Time and time again, we hear that most actively-managed equity mutual funds fail to beat their benchmarks, like the S&P 500. In other words, investors who go out of their way to hand-pick stocks to buy and sell as they stray from the S&P 500 tend to lag more than lead.
For many reasons, both amateur and professional investors are just bad at beating the benchmarks. In a new research note titled “Why Is Active Management So Difficult?,” Morgan Stanley’s Adam Parker examines this in depth.
Among other things, Parker points out that the makeup of indexes like the S&P 500 is constantly evolving.
“One of the main items that changes over time in the S&P500 is the actual constituents of the index,” Parker writes. “While there has been relatively less turnover lately, with only 3% of the companies changing since 2013, the cumulative effect of adding and subtracting companies is surprisingly substantial. Ten per cent of the companies in today’s index are different since 2011, 17% are different since 2009, and fully half the companies are different since 1999. Said another way, at least half the companies in the S&P500 today were not in the S&P500 when your average portfolio manager started running a portfolio.”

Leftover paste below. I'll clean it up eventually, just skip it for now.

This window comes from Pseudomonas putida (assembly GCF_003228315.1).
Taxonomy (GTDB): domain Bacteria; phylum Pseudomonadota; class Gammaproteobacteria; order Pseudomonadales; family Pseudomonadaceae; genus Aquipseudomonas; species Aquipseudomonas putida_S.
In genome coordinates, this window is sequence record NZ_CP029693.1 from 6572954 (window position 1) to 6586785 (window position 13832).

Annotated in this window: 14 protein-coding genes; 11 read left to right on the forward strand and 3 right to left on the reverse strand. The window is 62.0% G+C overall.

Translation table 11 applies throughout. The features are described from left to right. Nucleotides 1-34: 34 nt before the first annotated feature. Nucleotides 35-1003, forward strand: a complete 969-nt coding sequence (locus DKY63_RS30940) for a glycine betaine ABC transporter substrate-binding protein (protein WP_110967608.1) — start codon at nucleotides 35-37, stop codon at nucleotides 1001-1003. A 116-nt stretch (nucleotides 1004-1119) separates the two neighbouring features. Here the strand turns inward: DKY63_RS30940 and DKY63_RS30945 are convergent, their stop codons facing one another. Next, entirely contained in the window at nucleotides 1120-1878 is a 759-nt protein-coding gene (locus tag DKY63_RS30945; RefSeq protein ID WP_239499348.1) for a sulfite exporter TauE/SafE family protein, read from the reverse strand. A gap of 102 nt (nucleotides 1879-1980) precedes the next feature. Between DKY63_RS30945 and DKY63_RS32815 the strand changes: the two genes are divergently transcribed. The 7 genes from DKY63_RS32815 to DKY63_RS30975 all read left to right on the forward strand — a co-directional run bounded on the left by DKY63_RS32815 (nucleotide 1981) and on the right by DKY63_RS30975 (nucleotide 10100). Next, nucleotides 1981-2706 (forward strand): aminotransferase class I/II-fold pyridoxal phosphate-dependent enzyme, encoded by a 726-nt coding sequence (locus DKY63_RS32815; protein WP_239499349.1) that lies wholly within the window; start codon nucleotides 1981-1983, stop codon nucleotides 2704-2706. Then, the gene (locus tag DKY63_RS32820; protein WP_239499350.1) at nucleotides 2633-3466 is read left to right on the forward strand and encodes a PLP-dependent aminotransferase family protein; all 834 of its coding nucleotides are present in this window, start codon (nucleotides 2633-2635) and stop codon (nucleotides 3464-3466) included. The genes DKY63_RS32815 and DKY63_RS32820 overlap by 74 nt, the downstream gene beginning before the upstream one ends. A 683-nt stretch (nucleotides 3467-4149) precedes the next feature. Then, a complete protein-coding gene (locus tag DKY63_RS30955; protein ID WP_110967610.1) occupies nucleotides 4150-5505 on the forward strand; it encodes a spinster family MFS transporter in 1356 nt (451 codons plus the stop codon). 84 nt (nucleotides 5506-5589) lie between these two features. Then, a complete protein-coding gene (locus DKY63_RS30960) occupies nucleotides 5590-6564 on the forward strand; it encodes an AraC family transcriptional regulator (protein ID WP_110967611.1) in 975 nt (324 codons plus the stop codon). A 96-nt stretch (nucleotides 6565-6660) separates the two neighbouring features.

To put it another way, there is a healthy amount of trading going on in the S&P 500.
Parker charted the number of companies that have been added each year since 1965.
“On average, 22 companies, or 4.4%, are added to or removed from the index each year,” Parker wrote.
Parker noticed something of a pattern.
“[T]here is more turnover around periods of ‘market exuberance,’ such as 1995-2001 and 2005-2009,” he said. “Interestingly, in the last four years the composition of the index has been a bit more stable than the long-run average.”
So, that’s good news for investors who are long stocks.
But that doesn’t mean there still isn’t some trading going on.
“In most years 25 to 30 stocks in the S&P 500 are replaced,” said David Blitzer, S&P’s Chairman of the Index Committee. And while there are strict guidelines for what companies are added, the final decision and timing of that decision depends on what’s going through the heads of a handful of people employed by Dow Jones.
“The selection is made by the Index Committee,” Blitzer said.
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